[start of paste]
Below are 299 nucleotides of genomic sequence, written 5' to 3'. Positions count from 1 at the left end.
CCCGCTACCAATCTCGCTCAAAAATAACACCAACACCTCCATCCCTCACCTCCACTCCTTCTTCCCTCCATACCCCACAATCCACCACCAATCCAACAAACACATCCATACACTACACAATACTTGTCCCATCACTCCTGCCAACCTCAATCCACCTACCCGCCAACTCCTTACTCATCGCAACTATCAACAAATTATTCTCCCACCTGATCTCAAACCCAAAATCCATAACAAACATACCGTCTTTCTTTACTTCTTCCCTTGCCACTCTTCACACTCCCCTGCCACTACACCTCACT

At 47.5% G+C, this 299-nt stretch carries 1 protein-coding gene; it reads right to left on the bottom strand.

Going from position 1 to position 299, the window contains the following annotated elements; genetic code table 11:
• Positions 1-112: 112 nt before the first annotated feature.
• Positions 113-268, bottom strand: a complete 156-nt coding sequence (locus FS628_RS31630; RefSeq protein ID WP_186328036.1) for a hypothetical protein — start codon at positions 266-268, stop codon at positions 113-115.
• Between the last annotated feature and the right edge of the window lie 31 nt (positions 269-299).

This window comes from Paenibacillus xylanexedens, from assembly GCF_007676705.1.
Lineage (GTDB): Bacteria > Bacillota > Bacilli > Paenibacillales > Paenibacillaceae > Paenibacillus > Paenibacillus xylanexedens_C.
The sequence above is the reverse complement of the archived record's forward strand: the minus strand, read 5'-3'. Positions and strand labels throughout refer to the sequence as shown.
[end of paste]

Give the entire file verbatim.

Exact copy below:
Below are 299 nucleotides of genomic sequence, written 5' to 3'. Positions count from 1 at the left end.
CCCGCTACCAATCTCGCTCAAAAATAACACCAACACCTCCATCCCTCACCTCCACTCCTTCTTCCCTCCATACCCCACAATCCACCACCAATCCAACAAACACATCCATACACTACACAATACTTGTCCCATCACTCCTGCCAACCTCAATCCACCTACCCGCCAACTCCTTACTCATCGCAACTATCAACAAATTATTCTCCCACCTGATCTCAAACCCAAAATCCATAACAAACATACCGTCTTTCTTTACTTCTTCCCTTGCCACTCTTCACACTCCCCTGCCACTACACCTCACT

At 47.5% G+C, this 299-nt stretch carries 1 protein-coding gene; it reads right to left on the bottom strand.

Going from position 1 to position 299, the window contains the following annotated elements; genetic code table 11:
• Positions 1-112: 112 nt before the first annotated feature.
• Positions 113-268, bottom strand: a complete 156-nt coding sequence (locus FS628_RS31630; RefSeq protein ID WP_186328036.1) for a hypothetical protein — start codon at positions 266-268, stop codon at positions 113-115.
• Between the last annotated feature and the right edge of the window lie 31 nt (positions 269-299).

This window comes from Paenibacillus xylanexedens, from assembly GCF_007676705.1.
Lineage (GTDB): Bacteria > Bacillota > Bacilli > Paenibacillales > Paenibacillaceae > Paenibacillus > Paenibacillus xylanexedens_C.
The sequence above is the reverse complement of the archived record's forward strand: the minus strand, read 5'-3'. Positions and strand labels throughout refer to the sequence as shown.